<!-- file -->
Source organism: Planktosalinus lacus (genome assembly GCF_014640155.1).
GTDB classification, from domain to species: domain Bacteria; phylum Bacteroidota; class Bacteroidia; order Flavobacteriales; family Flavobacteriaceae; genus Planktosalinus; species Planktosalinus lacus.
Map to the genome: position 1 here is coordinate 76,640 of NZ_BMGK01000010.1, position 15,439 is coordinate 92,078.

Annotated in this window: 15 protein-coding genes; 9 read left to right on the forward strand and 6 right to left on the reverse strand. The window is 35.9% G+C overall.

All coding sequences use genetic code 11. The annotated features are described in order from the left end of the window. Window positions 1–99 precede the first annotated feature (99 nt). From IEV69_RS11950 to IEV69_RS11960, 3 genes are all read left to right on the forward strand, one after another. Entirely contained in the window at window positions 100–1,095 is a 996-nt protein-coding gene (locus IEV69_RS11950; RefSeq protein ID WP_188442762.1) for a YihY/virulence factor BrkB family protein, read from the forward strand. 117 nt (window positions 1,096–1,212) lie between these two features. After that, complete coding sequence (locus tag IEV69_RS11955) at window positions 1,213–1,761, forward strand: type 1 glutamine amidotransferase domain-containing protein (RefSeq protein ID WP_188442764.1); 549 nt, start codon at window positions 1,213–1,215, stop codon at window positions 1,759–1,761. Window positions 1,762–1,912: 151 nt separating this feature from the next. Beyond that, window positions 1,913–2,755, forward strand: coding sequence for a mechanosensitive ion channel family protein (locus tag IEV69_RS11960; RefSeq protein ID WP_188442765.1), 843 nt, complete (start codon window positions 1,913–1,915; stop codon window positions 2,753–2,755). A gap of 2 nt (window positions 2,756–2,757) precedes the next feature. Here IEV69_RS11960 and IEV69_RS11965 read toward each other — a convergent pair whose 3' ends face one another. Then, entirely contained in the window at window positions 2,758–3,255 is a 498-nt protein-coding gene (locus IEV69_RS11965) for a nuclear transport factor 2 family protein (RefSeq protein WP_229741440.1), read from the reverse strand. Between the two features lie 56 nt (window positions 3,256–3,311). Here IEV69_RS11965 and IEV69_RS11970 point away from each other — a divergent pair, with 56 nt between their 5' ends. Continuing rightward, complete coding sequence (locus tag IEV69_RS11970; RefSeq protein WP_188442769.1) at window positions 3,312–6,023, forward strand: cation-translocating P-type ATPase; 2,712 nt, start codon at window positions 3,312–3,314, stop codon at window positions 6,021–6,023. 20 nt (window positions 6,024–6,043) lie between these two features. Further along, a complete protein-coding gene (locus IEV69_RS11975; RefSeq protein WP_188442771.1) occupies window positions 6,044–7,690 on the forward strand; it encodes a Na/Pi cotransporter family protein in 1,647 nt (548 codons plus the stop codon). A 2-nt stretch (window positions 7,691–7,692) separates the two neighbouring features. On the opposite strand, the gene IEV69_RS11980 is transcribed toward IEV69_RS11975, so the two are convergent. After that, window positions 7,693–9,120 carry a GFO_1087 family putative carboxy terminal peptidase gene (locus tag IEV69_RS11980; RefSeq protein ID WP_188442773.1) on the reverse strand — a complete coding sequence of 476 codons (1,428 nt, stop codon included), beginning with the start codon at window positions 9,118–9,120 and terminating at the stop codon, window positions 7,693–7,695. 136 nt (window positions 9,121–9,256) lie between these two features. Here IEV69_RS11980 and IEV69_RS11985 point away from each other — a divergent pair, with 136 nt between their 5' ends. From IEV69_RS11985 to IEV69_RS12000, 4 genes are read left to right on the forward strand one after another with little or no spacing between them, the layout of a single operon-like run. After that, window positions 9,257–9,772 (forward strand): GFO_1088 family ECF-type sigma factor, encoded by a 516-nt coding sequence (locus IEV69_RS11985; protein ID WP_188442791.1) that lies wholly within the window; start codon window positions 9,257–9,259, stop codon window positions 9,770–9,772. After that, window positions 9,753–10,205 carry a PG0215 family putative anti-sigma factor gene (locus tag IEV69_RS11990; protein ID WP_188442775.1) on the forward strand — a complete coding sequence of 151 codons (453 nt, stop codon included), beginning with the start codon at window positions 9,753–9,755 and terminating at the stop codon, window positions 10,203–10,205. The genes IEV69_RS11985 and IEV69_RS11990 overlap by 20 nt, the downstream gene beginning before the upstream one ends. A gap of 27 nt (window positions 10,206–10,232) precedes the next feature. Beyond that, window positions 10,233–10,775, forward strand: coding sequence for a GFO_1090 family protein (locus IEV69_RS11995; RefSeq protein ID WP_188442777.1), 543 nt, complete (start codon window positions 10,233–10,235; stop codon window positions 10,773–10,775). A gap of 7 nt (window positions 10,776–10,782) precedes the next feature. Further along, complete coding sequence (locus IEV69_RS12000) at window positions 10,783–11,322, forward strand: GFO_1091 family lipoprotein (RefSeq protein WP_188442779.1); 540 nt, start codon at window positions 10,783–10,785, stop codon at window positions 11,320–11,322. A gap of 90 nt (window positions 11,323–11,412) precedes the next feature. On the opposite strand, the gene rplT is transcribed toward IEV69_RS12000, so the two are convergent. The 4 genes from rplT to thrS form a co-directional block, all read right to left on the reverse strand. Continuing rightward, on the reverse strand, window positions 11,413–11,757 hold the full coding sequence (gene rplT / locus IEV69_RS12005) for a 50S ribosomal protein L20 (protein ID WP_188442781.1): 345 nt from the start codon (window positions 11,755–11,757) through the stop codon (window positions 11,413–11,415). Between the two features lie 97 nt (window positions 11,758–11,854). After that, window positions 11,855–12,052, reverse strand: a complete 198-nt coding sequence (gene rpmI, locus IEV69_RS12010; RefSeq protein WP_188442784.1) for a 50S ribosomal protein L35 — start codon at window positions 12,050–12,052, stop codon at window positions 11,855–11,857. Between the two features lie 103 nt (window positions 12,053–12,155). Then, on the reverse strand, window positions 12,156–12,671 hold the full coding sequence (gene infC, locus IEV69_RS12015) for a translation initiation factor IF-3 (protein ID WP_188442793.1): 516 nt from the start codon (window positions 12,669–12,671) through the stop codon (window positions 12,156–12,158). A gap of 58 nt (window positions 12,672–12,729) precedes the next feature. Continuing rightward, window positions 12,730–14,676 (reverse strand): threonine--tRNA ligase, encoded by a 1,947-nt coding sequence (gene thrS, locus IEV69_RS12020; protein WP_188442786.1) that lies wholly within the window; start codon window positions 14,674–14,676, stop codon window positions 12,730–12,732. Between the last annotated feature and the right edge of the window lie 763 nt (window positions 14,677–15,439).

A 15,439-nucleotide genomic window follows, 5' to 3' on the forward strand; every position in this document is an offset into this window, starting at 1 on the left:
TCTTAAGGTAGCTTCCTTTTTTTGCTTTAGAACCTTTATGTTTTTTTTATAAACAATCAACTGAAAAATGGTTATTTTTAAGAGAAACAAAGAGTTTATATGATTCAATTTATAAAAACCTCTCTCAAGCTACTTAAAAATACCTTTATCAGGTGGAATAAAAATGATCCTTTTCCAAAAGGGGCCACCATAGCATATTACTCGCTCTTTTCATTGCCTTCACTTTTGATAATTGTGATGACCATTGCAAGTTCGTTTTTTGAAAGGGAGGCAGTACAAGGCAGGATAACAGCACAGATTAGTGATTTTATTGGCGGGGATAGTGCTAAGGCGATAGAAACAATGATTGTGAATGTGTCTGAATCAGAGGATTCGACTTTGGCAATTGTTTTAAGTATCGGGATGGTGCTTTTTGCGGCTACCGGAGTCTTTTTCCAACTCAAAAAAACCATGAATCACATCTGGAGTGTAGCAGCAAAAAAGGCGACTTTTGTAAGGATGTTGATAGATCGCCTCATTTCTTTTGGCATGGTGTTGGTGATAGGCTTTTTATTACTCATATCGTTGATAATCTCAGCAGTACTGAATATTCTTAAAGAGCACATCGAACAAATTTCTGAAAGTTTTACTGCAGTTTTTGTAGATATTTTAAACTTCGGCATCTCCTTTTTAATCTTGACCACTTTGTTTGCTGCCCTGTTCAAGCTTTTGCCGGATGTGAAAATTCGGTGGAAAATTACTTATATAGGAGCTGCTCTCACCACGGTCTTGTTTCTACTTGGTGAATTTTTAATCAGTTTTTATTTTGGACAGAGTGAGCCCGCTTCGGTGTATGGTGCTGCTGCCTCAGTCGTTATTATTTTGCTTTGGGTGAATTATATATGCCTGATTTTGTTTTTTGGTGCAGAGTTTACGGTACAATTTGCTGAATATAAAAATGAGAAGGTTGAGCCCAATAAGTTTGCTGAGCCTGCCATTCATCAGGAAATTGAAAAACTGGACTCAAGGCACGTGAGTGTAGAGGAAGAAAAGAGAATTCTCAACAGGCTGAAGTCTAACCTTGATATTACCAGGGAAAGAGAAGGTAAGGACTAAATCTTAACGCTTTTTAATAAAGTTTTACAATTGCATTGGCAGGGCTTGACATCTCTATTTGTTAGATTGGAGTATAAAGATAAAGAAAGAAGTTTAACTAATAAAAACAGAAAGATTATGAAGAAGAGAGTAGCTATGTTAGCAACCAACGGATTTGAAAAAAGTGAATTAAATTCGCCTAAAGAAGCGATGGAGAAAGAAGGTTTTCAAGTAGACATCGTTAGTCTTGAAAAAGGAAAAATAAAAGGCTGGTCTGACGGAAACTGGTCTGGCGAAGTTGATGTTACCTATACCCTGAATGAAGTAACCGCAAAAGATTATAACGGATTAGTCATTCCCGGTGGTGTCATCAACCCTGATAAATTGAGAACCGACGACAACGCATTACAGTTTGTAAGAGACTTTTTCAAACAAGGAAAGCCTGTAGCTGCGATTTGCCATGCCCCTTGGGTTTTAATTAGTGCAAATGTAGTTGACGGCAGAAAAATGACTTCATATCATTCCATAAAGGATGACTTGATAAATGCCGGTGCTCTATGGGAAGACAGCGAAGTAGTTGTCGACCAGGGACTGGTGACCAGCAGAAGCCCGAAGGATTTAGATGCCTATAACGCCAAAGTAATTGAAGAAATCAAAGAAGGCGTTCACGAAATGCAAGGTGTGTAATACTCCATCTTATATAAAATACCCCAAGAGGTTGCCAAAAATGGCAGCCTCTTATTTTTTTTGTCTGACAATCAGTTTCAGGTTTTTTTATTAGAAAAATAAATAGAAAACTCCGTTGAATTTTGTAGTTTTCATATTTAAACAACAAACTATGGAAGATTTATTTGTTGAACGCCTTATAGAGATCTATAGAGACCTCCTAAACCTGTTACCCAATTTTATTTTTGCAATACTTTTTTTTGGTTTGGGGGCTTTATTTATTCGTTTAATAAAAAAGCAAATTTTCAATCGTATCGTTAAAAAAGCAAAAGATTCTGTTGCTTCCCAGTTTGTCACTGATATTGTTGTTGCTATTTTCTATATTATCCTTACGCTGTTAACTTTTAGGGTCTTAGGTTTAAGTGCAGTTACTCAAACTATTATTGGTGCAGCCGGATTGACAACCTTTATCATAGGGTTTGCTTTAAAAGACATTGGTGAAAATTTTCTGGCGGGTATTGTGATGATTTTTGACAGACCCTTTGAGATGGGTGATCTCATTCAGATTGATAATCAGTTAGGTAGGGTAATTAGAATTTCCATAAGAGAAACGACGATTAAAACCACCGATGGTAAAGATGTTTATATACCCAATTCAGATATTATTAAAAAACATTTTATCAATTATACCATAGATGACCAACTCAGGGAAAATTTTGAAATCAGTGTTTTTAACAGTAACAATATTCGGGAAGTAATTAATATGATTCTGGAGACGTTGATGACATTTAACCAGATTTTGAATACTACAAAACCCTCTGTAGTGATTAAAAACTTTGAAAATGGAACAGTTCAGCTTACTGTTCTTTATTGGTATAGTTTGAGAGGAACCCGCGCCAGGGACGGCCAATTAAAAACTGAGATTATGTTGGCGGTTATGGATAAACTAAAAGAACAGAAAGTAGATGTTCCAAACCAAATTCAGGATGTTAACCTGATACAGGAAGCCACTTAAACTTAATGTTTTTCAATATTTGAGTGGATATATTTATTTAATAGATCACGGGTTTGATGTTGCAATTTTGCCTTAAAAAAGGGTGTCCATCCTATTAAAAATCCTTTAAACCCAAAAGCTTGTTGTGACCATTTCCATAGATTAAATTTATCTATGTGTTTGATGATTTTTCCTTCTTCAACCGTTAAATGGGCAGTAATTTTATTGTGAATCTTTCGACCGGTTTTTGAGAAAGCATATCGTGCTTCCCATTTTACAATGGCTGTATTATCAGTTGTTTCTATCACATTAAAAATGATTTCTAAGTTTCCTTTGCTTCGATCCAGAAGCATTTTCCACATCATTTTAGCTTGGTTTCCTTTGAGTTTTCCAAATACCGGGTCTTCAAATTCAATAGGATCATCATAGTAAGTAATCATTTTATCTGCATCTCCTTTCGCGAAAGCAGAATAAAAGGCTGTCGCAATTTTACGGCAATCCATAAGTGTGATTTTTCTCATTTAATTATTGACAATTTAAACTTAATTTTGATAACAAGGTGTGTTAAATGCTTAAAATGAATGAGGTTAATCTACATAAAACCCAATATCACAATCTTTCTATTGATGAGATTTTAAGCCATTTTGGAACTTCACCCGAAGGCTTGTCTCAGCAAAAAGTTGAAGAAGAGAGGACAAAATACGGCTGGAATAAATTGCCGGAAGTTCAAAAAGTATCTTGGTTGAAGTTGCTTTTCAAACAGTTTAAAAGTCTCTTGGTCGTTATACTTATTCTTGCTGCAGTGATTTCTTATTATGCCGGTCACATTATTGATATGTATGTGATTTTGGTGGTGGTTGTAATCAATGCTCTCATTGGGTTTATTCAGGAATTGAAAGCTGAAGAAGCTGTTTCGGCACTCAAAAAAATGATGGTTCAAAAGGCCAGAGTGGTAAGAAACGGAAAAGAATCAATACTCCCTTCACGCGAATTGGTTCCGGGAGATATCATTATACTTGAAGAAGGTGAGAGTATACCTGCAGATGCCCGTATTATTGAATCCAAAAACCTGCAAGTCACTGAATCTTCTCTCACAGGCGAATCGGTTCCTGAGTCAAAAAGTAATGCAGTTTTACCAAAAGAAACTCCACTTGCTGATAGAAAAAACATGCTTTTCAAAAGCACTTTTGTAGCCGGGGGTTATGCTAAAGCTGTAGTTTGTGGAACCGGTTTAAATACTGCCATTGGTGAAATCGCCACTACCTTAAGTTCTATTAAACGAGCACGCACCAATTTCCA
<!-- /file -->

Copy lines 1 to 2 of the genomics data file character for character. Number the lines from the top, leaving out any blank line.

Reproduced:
Source organism: Planktosalinus lacus (genome assembly GCF_014640155.1).
GTDB classification, from domain to species: domain Bacteria; phylum Bacteroidota; class Bacteroidia; order Flavobacteriales; family Flavobacteriaceae; genus Planktosalinus; species Planktosalinus lacus.